The Unlawful Internet Gambling Enforcement Act (UIGEA), which defines American gambling laws online, is taking more of a public beating this week. Labeling it “the Unworkable Internet Gambling Enforcement Act,” Rep. Shelley Berkley (D.-Nevada) wrote a long piece for the influential Washington, D.C.-based publication “Roll Call” comparing UIGEA to alcohol prohibition.
In a show of support for the work of legal online gambling advocate Barney Frank (D.-Mass.), Berkley argues that the UIGEA enforcement method is impossible to implement and that current online gambling laws in America hurt precisely those they are designed to protect, namely the players.
Berkley writes in part: “…countless Americans logged on to their computers June 1 — the day the act took effect – and placed bets over the Internet. And these men and women will keep right on playing, knowing that the law doesn’t even make clear what is illegal gambling and what is not when it comes to the Internet.”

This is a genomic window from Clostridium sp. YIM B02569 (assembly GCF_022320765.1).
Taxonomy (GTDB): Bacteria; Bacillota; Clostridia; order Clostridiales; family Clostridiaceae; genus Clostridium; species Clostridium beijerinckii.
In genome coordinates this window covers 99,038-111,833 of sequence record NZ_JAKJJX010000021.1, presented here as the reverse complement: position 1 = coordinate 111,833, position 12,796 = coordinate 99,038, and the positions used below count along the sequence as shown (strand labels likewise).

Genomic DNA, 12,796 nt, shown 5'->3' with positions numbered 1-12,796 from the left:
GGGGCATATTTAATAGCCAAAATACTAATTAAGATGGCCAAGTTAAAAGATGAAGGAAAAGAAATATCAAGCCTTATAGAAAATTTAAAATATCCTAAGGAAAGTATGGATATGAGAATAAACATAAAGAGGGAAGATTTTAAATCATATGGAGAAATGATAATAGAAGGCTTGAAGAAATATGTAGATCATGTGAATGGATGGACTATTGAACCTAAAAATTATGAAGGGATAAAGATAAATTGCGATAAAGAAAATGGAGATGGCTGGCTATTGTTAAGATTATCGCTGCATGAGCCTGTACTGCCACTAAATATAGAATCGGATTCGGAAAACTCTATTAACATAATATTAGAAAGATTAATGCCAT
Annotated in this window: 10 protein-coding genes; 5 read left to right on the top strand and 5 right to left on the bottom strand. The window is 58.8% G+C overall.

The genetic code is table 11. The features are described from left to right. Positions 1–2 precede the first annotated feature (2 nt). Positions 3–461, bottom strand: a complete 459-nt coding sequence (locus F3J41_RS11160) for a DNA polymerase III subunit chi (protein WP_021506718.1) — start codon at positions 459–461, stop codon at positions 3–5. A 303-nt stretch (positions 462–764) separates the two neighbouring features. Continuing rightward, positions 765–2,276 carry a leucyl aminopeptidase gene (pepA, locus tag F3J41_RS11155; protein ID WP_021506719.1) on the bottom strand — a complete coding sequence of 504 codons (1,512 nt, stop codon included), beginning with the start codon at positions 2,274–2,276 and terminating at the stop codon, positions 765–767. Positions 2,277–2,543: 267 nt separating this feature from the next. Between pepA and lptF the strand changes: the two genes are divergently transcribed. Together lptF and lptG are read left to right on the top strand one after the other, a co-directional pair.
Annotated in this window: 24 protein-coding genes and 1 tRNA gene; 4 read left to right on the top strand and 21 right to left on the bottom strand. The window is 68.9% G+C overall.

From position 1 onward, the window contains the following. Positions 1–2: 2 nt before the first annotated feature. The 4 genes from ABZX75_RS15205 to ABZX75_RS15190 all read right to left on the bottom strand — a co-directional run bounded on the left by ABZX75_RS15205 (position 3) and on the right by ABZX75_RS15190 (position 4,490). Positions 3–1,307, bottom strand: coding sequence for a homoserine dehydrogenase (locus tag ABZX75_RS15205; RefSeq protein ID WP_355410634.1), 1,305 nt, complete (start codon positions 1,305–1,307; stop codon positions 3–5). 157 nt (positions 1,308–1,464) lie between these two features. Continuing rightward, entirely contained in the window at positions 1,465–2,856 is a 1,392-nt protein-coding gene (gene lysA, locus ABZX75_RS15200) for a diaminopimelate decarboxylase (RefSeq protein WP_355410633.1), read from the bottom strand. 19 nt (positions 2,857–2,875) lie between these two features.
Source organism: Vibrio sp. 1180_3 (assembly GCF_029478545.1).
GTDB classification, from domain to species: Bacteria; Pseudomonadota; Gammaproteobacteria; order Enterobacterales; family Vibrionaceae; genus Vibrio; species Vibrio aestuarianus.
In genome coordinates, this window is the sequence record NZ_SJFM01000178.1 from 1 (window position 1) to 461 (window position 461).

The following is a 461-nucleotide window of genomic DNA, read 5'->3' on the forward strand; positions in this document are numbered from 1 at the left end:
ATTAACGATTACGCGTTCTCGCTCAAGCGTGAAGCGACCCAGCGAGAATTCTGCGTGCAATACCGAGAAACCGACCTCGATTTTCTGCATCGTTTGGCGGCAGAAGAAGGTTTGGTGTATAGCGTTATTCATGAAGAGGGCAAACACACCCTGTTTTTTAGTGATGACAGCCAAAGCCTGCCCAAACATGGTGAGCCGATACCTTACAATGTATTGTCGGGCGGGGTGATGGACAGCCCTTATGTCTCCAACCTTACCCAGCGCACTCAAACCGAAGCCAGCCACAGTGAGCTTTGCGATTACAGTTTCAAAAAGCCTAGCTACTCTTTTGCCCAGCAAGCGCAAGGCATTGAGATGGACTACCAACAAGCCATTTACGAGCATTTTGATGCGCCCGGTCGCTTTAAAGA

The UIGEA also contains a “fatally flawed enforcement mechanism” in UIGEA in that policing of individual credit-card transactions must be done by an “inexperienced and overworked financial services industry.”
As for solutions, Berkley suggests that her native Nevada’s model of regulating land-based casinos might be adaptable to American Internet casinos and American poker rooms online. “It’s time to let the UIGEA ride off into the sunset and to replace the virtual Wild, Wild West it has created with workable regulations designed to protect American adults […] when they choose to place a bet over the Internet,” she concludes.